Pinterest turns its TikTok-like Idea Pins into ads
Last year, Pinterest began its pivot from being an online image board to being more of a creator platform with the launch of Idea Pins. The new feature allows Pinterest users to tell their stories using a combination of video, images, music, and other editing tools, resulting in something that’s a cross between TikTok’s short […]
Last year, Pinterest began its pivot from being an online image board to being more of a creator platform with the launch of Idea Pins. The new feature allows Pinterest users to tell their stories using a combination of video, images, music, and other editing tools, resulting in something that’s a cross between TikTok’s short videos and a Stories product with multiple pages of content. Today, Pinterest is opening up this new format to its advertisers with the launch of its new “Idea Ads.”
This ad format is designed to give brands a way to connect with their audience on Pinterest’s platform, which can then in turn drive traffic to their websites or inspire future shopping purchases — similar to much of Pinterest’s organic content. The Idea Ads themselves are basically just Idea Pins either crafted directly by marketers or produced in collaboration between a business and a creator who are working together. The latter is referred to as “Idea ads with paid partnership,” in Pinterest’s lingo.
The company envisions the new format as a better way for brands to reach their audience beyond using just video alone, as on TikTok and other video-first platforms. While video, of course, works well for storytelling, it can be difficult to share other crucial details — like the supply list for a DIY project, the ingredients or instructions needed to make a recipe, or the names of products used in a makeup tutorial along with links as to where to shop.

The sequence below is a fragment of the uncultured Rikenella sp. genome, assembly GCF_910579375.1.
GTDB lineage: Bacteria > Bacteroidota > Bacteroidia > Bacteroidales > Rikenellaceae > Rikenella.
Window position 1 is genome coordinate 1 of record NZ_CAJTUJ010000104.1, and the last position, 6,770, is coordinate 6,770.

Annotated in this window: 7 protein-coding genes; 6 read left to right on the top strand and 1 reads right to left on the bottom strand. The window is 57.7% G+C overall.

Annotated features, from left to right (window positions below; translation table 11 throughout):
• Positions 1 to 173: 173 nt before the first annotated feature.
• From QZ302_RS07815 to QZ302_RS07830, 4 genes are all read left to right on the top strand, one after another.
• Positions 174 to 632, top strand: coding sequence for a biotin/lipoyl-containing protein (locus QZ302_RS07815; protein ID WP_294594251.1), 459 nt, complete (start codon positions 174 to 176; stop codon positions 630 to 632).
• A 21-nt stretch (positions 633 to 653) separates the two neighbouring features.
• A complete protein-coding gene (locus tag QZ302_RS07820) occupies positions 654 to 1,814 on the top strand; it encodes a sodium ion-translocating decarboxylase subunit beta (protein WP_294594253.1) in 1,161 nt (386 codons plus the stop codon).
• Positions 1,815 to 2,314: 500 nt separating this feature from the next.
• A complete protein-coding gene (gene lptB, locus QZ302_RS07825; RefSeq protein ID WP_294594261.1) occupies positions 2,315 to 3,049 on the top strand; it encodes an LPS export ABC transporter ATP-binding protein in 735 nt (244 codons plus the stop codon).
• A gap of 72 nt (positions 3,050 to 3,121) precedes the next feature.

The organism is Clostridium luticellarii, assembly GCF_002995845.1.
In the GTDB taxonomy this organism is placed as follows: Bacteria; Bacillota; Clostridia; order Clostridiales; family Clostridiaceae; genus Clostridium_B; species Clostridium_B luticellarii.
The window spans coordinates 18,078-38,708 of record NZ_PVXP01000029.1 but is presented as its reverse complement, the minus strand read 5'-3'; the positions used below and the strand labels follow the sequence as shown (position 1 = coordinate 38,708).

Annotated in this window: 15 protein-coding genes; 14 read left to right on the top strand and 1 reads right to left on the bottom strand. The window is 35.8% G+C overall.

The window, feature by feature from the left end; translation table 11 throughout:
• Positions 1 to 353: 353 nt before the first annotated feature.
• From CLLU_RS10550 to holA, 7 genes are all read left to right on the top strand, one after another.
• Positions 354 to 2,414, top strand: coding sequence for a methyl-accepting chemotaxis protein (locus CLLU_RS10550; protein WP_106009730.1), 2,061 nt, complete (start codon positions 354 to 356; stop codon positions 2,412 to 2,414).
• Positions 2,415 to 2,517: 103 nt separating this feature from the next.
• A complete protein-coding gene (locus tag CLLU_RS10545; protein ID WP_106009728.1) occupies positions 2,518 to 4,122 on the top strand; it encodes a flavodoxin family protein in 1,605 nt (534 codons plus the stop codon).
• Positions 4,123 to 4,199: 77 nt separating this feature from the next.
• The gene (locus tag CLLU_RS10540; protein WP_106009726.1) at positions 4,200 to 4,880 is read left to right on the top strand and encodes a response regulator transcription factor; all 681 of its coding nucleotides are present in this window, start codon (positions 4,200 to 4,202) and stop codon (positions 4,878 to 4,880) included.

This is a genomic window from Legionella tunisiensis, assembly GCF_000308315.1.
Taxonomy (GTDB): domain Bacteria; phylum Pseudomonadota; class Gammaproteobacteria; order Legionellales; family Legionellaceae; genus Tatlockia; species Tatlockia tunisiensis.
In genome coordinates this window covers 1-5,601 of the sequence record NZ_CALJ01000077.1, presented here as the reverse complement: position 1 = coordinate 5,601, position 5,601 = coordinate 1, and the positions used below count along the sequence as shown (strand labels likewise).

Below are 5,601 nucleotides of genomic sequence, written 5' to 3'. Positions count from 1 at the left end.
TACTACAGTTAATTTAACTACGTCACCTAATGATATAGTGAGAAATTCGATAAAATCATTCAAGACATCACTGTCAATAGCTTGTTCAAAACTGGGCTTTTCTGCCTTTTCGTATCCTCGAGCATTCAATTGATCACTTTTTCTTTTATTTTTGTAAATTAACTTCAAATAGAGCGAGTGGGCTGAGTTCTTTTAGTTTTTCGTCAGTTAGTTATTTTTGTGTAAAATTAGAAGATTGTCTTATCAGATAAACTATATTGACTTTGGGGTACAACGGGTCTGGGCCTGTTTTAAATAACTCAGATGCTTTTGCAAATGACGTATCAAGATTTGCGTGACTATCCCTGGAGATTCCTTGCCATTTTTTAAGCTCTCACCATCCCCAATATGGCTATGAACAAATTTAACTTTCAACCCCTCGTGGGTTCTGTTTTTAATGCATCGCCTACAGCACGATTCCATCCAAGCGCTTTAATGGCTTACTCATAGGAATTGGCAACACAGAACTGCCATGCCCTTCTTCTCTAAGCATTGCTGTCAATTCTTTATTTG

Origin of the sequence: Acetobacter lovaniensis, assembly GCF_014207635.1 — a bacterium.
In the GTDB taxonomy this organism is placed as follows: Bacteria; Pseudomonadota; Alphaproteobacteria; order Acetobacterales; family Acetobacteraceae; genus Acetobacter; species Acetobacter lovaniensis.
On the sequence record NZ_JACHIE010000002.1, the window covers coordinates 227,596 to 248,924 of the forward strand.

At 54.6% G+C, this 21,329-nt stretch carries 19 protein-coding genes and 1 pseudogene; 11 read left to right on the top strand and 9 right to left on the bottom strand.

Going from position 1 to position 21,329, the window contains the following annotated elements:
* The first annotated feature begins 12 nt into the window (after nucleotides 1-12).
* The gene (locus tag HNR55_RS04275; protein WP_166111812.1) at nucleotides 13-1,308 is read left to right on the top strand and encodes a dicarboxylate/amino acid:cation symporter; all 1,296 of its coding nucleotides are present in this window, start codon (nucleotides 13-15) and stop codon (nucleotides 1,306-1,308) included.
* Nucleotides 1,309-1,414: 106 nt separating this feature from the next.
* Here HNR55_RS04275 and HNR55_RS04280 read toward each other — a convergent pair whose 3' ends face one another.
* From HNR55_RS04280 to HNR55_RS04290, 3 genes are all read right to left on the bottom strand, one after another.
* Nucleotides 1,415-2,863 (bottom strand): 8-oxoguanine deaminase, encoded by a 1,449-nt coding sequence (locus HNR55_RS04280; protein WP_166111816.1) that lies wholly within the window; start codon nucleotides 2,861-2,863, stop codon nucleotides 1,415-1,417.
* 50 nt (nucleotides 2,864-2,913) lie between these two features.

Both TikTok and YouTube have been experimenting with solutions to some aspects of this problem which involve placing shoppable items below the video in question. More recently, YouTube even laid the groundwork for a second-screen experience aimed at those watching videos on TV where they could shop on their phones while watching videos on the big screen.
In Pinterest’s case, however, brands may want to do more than just generate clicks to their website. They also may want to offer inspirational content to raise brand awareness or share a series of step-by-step instructions to help viewers complete a specific project. Those are things that aren’t as easily accomplished via merch shelves underneath videos alone.
According to Pinterest’s tests, people who saw Idea Ads were 59% more likely to recall that brand. Meanwhile, brands that worked with creators saw 38% higher brand awareness and 37% higher Pin awareness, it said. Scotch and Gatorade were among Idea Ads’ early adopters. Scotch worked with craft-focused creator Kailo Chic on a back-to-school shopping campaign that saw 64% lower cost per impression than Scotch’s benchmark goals. Gatorade worked with fitness creators VeraLaRo and Domonique Panton on Idea Ads that generated more than 14 million views and 34 million impressions.
In addition to today’s public launch of the new ad format, Pinterest also introduced a new paid partnership tool. The tool allows creators to both disclose and promote their brand partnerships. With the tool, creators can tag their brand partners directly in their content. Pinterest says brands who had tested the tool include Gatorade, 3M, Coty, and M.A.C. Cosmetics.
The new products were announced ahead of Pinterest’s return to the Cannes Lions International Festival of Creativity — a global ad festival that Pinterest will return to for the first time in three years, it said. It also follows this week’s news of its multi-million dollar partnership with Tastemade to scale creator content and live streaming across Pinterest starting later this year, which will also involve Idea Pins.
The company says the new ad formats and tools are now generally available to advertisers in over 30 countries worldwide.